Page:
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Cultural Uniformity in Reaction to Physical Disabilities

Stephen A. Richardson, Norman Goodman, Albert H. Hastorf and Sanford M. Dornbusch
American Sociological Review
Vol. 26, No. 2 (Apr., 1961), pp. 241-247
Stable URL: http://www.jstor.org/stable/2089861
Page Count: 7
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Since scans are not currently available to screen readers, please contact JSTOR User Support for access. We'll provide a PDF copy for your screen reader.
Cultural Uniformity in Reaction to Physical Disabilities
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Abstract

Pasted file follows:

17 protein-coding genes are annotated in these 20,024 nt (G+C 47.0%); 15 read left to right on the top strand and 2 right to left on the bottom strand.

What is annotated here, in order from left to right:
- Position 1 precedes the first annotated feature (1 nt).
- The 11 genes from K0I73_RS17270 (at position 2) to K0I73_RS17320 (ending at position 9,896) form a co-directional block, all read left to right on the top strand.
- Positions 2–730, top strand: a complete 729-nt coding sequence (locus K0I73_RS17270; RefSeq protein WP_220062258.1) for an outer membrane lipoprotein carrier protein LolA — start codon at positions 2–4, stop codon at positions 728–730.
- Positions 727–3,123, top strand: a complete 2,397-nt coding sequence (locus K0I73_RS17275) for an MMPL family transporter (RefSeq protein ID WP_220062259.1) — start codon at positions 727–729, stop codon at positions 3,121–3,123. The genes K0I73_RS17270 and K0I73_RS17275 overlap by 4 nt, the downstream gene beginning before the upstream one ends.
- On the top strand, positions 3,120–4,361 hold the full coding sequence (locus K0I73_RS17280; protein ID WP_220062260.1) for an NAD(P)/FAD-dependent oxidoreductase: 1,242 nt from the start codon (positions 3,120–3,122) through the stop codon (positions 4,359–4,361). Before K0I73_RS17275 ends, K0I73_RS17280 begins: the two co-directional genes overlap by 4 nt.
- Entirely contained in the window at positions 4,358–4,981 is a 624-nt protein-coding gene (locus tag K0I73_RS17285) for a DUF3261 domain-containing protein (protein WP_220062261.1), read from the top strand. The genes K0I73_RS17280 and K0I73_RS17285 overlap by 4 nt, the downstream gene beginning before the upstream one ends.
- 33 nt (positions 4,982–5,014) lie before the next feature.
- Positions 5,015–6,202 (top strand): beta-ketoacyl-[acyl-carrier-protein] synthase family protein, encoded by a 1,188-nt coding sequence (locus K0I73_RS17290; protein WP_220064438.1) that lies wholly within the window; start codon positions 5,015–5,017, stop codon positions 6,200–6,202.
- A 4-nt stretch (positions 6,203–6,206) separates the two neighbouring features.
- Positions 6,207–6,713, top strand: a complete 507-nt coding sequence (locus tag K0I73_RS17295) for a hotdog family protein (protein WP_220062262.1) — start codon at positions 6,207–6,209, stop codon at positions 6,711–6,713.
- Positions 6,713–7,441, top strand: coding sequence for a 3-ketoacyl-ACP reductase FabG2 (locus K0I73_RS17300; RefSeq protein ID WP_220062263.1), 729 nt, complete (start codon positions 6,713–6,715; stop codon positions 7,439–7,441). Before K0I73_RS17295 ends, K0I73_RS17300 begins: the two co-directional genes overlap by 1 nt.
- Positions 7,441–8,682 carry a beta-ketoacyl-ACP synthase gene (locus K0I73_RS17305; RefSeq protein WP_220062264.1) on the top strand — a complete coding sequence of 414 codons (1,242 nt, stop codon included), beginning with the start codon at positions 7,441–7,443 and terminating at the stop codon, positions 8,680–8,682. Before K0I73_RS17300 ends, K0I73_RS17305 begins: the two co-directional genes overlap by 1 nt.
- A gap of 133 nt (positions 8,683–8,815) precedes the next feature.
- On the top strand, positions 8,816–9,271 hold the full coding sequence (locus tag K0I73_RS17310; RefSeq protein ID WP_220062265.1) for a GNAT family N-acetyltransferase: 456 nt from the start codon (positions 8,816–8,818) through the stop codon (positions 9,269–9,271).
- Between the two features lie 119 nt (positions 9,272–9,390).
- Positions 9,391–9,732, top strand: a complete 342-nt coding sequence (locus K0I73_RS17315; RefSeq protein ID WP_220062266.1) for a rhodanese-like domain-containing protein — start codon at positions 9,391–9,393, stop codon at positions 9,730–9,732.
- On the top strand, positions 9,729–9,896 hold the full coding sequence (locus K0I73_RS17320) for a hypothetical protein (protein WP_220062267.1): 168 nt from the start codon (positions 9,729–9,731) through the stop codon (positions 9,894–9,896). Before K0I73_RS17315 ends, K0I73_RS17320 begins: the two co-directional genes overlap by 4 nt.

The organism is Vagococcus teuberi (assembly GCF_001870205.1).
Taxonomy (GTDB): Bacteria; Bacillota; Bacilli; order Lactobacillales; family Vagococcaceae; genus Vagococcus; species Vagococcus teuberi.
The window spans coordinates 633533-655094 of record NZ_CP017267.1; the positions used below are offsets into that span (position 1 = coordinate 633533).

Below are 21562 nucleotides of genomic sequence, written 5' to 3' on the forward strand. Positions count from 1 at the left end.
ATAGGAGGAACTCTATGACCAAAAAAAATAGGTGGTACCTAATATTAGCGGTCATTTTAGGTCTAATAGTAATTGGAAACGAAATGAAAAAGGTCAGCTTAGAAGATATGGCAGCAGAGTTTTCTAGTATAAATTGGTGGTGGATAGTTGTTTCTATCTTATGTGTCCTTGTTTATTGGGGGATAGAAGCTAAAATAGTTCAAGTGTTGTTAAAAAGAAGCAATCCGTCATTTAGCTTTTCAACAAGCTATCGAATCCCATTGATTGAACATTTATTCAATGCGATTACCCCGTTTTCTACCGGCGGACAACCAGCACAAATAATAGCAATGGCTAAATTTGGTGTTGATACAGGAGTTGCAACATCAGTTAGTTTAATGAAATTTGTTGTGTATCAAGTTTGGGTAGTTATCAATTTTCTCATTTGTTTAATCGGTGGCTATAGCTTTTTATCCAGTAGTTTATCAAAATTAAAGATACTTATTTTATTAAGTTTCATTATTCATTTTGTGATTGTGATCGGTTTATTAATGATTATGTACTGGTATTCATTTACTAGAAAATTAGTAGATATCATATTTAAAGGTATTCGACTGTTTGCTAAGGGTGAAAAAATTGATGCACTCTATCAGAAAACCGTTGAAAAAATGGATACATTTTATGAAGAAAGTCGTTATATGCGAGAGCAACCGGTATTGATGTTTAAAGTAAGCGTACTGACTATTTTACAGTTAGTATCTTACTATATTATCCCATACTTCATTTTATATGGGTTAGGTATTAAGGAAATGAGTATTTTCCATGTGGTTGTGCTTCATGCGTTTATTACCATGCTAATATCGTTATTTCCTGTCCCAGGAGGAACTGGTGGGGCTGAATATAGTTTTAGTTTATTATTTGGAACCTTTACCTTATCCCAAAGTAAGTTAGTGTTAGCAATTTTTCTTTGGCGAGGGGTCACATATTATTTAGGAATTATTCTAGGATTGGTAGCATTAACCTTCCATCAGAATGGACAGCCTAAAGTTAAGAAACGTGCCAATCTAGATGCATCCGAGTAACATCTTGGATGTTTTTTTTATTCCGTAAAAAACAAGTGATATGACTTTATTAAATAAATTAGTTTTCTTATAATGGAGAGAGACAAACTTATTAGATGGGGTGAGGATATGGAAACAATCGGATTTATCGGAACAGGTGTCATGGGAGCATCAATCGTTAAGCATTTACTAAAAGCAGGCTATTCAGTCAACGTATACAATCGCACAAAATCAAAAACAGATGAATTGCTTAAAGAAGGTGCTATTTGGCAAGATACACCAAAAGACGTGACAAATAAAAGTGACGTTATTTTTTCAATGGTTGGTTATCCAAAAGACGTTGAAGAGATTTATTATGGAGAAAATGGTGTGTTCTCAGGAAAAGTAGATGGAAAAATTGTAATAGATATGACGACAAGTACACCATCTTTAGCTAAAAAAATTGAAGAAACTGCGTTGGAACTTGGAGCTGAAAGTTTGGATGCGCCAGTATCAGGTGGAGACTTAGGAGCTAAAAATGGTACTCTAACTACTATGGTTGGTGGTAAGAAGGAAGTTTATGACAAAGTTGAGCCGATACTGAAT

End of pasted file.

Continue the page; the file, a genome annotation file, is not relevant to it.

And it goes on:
This paper reports a consistent preferential order when children are asked to rank pictures of children with various physical disabilities. This cultural uniformity, which is not explicitly taught, persists when comparisons of subgroups are made. Rankings are not affected by characteristics of the rater, such as sex; presence of a physical handicap; socioeconomic status; race; urban-rural differences; or setting of the interview. Despite the identity of rankings, girls more than boys show a tendency to emphasize social handicaps more than functional handicaps. Various explanations of the basic uniformity are considered.

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